Lateral gene transfer, bacterial genome evolution, and the Anthropocene

Michael R. Gillings*

*Corresponding author for this work

Research output: Contribution to journalReview articlepeer-review

58 Citations (Scopus)

Abstract

Lateral gene transfer (LGT) has significantly influenced bacterial evolution since the origins of life. It helped bacteria generate flexible, mosaic genomes and enables individual cells to rapidly acquire adaptive phenotypes. In turn, this allowed bacteria to mount strong defenses against human attempts to control their growth. The widespread dissemination of genes conferring resistance to antimicrobial agents has precipitated a crisis for modern medicine. Our actions can promote increased rates of LGT and also provide selective forces to fix such events in bacterial populations. For instance, the use of selective agents induces the bacterial SOS response, which stimulates LGT. We create hotspots for lateral transfer, such as wastewater systems, hospitals, and animal production facilities. Conduits of gene transfer between humans and animals ensure rapid dissemination of recent transfer events, as does modern transport and globalization. As resistance to antibacterial compounds becomes universal, there is likely to be increasing selection pressure for phenotypes with adverse consequences for human welfare, such as enhanced virulence, pathogenicity, and transmission. Improved understanding of the ecology of LGT could help us devise strategies to control this fundamental evolutionary process.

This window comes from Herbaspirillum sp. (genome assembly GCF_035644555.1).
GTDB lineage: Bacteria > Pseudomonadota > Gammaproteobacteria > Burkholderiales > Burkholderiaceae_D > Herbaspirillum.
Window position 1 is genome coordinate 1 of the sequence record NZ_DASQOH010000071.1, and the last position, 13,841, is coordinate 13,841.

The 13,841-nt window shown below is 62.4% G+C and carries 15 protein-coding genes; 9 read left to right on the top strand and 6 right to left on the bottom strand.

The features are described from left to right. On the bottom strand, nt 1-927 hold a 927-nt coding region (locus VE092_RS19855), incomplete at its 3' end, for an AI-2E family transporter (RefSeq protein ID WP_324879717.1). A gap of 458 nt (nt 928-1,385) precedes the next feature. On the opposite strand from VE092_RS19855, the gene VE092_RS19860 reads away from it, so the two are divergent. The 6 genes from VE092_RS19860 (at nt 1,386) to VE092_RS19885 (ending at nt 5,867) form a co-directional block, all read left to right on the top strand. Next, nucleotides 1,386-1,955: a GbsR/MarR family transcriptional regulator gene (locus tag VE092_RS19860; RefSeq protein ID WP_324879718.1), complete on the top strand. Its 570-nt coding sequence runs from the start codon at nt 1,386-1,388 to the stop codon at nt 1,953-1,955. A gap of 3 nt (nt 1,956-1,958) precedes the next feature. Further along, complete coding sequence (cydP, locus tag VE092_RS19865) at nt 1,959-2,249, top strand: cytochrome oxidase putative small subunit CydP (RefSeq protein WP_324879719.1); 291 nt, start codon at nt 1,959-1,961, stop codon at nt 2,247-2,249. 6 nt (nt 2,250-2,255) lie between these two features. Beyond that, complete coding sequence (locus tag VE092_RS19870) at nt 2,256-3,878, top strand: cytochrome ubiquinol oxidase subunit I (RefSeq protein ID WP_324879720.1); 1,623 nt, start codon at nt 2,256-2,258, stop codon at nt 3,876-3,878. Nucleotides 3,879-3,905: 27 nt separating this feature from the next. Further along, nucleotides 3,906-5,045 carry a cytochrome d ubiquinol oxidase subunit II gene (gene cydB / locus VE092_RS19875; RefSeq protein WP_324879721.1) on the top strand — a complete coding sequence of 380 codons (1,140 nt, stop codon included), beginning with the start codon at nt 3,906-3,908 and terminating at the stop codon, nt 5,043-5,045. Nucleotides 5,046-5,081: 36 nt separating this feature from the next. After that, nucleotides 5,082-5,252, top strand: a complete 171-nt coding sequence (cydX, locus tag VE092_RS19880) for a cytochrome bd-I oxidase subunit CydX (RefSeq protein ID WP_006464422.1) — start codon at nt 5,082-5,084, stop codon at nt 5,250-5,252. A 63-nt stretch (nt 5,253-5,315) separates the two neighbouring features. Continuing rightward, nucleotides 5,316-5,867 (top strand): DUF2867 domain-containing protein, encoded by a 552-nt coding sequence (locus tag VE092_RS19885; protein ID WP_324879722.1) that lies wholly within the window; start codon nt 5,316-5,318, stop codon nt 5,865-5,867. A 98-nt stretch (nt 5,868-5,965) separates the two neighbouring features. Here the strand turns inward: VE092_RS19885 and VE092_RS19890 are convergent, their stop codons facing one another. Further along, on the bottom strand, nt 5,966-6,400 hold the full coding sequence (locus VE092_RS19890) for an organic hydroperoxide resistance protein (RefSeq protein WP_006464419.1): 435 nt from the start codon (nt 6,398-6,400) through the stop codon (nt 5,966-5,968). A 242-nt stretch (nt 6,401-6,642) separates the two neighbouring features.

Original languageEnglish
Pages (from-to)20-36
Number of pages17
JournalAnnals of the New York Academy of Sciences
Volume1389
Issue number1
DOIs
Publication statusPublished - 1 Feb 2017

Keywords

  • antibiotic resistance
  • horizontal gene transfer
  • microbial ecology
  • mobile DNA
  • resistome

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